The sudden death of North Korean dictator Kim Jong-il poses another, and potentially very dangerous, new challenge to U.S.-China relations. Possible knock-on effects of Kim’s demise – ranging from a regime collapse to provocation by a weak and insecure successor or other forms of civil strife in North Korea – will force China, the United States, and South Korea to respond. If mutual distrust drives Washington and Beijing to take actions that each believes would serve its security interests, but which might be perceived by the other as provocative and ill-intentioned, the United States and China could be plunged into a crisis neither wants.
Sadly, as the two great powers have little control over the succession process in Pyongyang, factors determining the stability on the Korean Peninsula and the complex geopolitical relations in East Asia are the factional dynamics, leadership personalities, and unknown levels of popular discontent inside North Korean. External influence exerted by great powers may affect the political calculations of North Korea’s ruling elites, but only to a very limited extent. Students of history should find this situation familiar: it’s not the first time that the geopolitical fortunes of great powers are held hostage by the political machinations of the rulers of a strategically located small nation.
Given the huge stakes involved in the future of the Korean Peninsula, the volatility and unpredictability produced by Kim’s death has greatly increased the risks of great power conflict. A reunified Korea will certainly mean the loss of a buffer state for China, which will view a continuing U.S. military presence, particularly north of the 38th parallel, as a grave security threat. Massive refugee flows into China, meanwhile, will spread Pyongyang’s civil chaos into the Chinese border regions populated by ethnic Koreans and create a huge political headache for Beijing. Joint U.S.-South Korean efforts to restore order and security north of the 38th parallel, if undertaken without consultation with the Chinese, will make the Chinese apoplectic and could even trigger an ugly confrontation as Beijing suspects that the U.S. and its South Korean allies are attempting to create facts on the ground first.Enjoying this article? Click here to subscribe for full access. Just $5 a month.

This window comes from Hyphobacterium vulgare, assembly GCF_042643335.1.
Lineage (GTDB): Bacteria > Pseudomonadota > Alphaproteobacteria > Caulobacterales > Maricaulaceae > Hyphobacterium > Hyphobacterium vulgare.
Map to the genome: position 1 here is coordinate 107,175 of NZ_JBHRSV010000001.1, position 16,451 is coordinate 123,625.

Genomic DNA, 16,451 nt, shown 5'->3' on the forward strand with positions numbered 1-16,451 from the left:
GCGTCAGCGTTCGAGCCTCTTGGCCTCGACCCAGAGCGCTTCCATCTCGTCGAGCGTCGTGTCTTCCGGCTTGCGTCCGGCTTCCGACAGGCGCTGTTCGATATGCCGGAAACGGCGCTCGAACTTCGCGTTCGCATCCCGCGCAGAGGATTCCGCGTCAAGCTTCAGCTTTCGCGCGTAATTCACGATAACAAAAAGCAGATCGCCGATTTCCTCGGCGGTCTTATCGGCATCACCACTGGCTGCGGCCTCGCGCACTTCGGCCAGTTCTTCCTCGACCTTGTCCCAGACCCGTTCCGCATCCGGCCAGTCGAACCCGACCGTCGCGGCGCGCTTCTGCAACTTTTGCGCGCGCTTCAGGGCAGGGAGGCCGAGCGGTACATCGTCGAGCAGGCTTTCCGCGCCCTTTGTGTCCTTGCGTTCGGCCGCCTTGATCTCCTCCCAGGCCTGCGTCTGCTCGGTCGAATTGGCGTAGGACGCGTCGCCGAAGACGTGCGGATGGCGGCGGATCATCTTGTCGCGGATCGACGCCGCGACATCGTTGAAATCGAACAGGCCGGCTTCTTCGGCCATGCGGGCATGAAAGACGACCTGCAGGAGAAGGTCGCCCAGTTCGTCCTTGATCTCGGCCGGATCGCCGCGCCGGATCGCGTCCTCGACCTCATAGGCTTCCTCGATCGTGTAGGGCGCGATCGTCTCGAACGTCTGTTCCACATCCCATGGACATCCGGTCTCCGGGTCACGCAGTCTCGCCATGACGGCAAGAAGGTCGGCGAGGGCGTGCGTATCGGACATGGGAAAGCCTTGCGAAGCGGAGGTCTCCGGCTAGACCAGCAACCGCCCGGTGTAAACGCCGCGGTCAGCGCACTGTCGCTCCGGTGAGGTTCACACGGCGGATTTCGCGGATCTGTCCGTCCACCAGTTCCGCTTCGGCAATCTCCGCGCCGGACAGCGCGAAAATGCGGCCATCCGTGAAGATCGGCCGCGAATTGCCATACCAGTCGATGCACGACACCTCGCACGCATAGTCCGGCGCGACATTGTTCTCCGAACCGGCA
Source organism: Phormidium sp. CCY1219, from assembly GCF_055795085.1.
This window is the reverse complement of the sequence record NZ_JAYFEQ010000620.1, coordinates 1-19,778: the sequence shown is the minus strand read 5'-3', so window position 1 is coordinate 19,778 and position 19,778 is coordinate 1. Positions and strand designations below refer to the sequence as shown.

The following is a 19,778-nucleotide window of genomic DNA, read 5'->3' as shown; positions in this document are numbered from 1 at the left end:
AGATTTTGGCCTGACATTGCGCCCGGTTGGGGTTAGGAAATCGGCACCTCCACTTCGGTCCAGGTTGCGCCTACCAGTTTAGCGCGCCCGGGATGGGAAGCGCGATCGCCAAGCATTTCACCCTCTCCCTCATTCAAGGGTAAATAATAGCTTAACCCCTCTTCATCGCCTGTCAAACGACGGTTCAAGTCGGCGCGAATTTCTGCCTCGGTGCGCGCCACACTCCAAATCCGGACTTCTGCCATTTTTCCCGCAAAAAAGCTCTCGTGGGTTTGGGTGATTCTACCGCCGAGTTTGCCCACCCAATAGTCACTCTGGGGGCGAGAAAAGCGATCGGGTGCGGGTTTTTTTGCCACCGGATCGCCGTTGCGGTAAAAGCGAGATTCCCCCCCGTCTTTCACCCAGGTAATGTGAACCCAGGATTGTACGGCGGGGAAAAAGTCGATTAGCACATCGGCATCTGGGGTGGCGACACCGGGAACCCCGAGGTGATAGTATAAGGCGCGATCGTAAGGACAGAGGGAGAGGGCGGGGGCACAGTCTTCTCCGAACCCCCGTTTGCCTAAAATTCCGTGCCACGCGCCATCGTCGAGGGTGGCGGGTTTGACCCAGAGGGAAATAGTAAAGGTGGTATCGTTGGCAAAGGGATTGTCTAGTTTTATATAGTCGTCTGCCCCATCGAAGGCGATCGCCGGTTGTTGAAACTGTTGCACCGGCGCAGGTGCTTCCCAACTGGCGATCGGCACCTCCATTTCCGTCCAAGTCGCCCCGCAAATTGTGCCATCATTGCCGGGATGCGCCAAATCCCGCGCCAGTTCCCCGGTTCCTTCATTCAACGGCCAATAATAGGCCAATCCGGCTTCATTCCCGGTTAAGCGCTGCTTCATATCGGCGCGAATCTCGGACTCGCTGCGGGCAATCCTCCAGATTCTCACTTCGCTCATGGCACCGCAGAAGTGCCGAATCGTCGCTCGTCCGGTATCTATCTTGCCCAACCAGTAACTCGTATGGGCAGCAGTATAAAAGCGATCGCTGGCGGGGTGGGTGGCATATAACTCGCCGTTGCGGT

Of course, a clash between the United States and China over North Korea needs not happen under the best scenario, in which Kim Jong-il’s designated successor, Kim Jong-un, manages to establish his authority and gain the support of North Korea’s military and security forces quickly. If this is the case, Beijing, South Korea, and Washington will be only too happy to extend aid so that the status quo can be maintained. Unfortunately, the chances for Kim Jong-un doing so aren’t good. No modern authoritarian dynastic regime has succeeded in passing power to the third generation (mostly because of the fall of the second-generation rulers). Unlike his father, who had at least two decades to be groomed into his role as the heir apparent, Kim Jong-un, still in his late twenties, has barely three years of political apprenticeship and, reports suggest, a weak character.